The rush of the crowd, the energy of the performer, the applause after the encore. With an extended pause of live music events, Chapel Hill music venues are navigating ways to provide entertainment in a socially distanced world.
Local 506 is one Chapel Hill venue that has been closed since the start of the pandemic, according to bar owner Rob Walsh.
“We shut down in the last week of March, before the state mandated us to do so, just because a lot of the bars in Chapel Hill were shutting down,” Walsh said. “But then the state closed all bars, so we can’t even open in a limited capacity because we don’t serve food. So we’ve been shut down, effectively, since March.”
On Wednesday, Gov. Roy Cooper announced the state will remain in Phase 3 of its COVID-19 reopening plan. This means indoor bar facilities remain closed, and non-bar nightclubs and lounges are subject to mass gathering limits.
Walsh said that he and his fellow bar owners have not received information from the state about when things are going to change, and he doesn’t anticipate reopening until at least January.
Jody Kidney, the owner of The Kraken Bar, is also discouraged by the lack of support from the state government for the countless individually owned music venues in North Carolina.
“We’ve been screwed,” Kidney said. “There are a lot of bars that are not getting any sort of government assistance whatsoever, and we need it, we desperately need it.”
The federal Paycheck Protection Program is closed to new applicants, but the state is accepting applicants for the Mortgage, Utility and Rent Relief Program (MURR), which will not guarantee funds.
Kidney said the rules will allow a certain percentage of the bar’s indoor capacity to attend outdoor events, but with no mention of grants or monetary relief for venues.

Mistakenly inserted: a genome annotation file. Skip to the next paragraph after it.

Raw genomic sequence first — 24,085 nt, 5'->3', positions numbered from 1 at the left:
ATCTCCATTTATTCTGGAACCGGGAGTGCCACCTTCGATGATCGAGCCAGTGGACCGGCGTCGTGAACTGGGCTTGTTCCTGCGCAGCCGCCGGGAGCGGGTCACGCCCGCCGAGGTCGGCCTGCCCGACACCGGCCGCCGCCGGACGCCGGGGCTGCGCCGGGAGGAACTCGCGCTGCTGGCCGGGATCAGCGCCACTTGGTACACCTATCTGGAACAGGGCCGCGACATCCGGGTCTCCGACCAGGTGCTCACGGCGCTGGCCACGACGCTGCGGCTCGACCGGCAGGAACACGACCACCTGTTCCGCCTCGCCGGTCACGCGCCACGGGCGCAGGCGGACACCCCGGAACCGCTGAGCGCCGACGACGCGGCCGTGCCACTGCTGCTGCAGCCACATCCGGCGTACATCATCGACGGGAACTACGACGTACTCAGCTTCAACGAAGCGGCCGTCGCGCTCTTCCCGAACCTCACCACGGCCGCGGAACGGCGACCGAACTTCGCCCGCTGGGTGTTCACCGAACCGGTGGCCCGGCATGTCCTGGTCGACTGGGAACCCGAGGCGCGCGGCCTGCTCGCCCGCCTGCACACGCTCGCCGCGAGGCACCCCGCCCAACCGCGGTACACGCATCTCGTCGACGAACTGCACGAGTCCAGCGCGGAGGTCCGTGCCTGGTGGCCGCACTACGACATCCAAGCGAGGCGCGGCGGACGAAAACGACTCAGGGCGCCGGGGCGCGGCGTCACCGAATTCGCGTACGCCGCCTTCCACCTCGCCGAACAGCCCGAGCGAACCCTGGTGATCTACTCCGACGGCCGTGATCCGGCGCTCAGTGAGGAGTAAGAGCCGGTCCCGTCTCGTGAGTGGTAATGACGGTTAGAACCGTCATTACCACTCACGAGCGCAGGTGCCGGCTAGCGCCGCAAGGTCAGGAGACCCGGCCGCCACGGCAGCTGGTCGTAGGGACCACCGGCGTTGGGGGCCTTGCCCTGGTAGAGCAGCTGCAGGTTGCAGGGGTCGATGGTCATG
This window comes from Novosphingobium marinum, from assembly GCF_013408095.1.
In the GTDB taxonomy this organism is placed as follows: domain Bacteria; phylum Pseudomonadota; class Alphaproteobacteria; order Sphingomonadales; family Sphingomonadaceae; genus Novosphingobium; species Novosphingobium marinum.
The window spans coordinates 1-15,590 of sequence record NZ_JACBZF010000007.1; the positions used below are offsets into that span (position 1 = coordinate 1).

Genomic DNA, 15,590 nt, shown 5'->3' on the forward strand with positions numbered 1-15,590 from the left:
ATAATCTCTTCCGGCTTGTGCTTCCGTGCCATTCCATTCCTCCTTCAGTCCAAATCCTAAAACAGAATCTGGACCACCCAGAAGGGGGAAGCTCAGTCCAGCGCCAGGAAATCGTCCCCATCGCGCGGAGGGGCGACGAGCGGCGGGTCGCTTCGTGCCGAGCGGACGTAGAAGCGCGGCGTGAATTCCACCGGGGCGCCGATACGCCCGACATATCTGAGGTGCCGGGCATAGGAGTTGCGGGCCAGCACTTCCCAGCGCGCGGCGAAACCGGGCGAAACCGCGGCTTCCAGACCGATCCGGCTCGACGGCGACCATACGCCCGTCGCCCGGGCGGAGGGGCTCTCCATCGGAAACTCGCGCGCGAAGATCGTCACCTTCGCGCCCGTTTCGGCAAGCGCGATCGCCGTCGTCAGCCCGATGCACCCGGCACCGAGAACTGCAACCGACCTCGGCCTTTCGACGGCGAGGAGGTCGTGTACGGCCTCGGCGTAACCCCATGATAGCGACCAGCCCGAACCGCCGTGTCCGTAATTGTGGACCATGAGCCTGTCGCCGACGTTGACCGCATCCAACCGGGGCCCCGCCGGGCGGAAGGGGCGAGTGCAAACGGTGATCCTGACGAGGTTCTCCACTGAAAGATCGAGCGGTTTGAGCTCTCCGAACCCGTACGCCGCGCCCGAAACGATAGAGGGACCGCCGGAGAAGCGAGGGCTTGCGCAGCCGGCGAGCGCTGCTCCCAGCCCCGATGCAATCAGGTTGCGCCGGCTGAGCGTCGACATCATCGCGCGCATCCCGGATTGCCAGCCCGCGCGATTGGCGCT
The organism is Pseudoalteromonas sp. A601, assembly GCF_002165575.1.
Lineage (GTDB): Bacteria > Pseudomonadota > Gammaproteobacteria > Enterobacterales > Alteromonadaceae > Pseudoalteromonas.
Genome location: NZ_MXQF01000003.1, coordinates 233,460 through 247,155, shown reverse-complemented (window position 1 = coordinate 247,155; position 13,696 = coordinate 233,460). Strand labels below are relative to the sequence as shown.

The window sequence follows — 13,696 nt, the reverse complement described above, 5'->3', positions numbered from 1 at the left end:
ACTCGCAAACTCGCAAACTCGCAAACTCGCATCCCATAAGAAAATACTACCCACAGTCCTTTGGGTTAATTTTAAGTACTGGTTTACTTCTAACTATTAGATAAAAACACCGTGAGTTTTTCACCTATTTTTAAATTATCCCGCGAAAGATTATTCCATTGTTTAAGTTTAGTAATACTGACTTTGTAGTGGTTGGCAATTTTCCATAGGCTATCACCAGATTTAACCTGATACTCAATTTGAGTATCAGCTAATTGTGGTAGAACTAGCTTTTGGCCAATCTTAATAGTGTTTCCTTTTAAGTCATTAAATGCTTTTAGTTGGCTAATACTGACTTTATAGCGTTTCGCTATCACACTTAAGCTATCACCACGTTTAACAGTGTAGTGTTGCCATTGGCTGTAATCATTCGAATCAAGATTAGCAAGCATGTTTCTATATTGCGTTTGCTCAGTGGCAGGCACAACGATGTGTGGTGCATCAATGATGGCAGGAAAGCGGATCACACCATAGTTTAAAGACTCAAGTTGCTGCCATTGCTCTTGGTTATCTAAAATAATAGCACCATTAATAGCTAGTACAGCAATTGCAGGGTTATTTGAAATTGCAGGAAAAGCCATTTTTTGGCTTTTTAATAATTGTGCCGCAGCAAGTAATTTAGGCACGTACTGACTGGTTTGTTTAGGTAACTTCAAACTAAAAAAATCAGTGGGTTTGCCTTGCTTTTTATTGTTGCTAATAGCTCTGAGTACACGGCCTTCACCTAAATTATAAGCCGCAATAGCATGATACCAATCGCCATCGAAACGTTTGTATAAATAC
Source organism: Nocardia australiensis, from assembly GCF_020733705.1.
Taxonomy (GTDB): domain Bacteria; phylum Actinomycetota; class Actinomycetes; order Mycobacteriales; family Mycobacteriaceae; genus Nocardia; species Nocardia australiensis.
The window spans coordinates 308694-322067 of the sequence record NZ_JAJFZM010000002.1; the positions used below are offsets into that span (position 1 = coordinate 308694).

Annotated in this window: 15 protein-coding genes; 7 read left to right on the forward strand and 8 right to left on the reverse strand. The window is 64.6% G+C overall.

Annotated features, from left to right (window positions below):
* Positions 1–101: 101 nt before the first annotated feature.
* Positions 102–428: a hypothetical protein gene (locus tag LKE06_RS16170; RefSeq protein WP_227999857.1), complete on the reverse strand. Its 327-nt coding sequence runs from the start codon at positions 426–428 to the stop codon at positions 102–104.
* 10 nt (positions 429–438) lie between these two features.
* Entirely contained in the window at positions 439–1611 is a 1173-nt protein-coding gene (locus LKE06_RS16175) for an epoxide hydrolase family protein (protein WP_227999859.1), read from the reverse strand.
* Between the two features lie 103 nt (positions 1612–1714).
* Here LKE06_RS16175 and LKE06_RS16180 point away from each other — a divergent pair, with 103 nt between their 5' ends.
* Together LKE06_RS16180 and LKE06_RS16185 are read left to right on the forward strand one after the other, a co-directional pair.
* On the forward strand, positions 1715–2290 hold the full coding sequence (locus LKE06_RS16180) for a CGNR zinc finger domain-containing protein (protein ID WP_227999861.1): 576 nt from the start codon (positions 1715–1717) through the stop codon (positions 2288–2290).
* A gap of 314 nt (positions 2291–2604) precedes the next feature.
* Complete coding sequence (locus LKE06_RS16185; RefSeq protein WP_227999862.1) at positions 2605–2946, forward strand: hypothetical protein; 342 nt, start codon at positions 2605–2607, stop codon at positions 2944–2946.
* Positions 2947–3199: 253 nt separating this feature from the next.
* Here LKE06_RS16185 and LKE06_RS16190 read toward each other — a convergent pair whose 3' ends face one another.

The two bar owners said they have not given up.
“We're keeping the lights on and we’re trying to figure out ways to generate some revenue right now,” Walsh said. “Livestreaming seems to be kind of hit or miss, but we’re trying to see if we can maybe have private events.”
The Kraken Bar has also found success with virtual performing, Kidney said. Every Wednesday, they livestream a band called "Jonathan Byrd & The Pickup Cowboys" from The Kraken’s stage.
For Kidney, weekly livestream performance has been a mutually beneficial arrangement for both the band and the venue, as both parties are unable to provide live entertainment.
Cat’s Cradle, another popular Chapel Hill venue, is also livestreaming bands while focusing on preventing the technical difficulties that are often associated with livestreams.
On its website, Cat’s Cradle said it is using “amazing sound and multi-camera HD video” to stream live performers from its stage.
In addition to livestreaming, Kidney also said many local bars have resorted to GoFundMe to keep their venues in business.
“Like every venue in Chapel Hill, we have got a GoFundMe, it’s called 'Love The Kraken,'” Kidney said. “We have been so incredibly fortunate, people have just been coming out of the woodwork to help us.”
Although desperate to return to life as normal, both bar owners emphasized the importance of safety and community during this time.
Walsh’s venue is working with other local businesses to initiate some sort of outdoor event, but he doesn’t see a way to keep indoor events safe until the state allows it.
“Being shut down has been kind of life-altering, so I take it seriously,” Walsh said. “I would hate for anyone to get sick.”
Kidney believes local businesses and musicians need to support each other now more than ever before.
“Bars and music venues are getting screwed, but I’m not going to be angry that restaurants get something good,” Kidney said. “We are all in this together. I want all Chapel Hill small businesses to succeed.”
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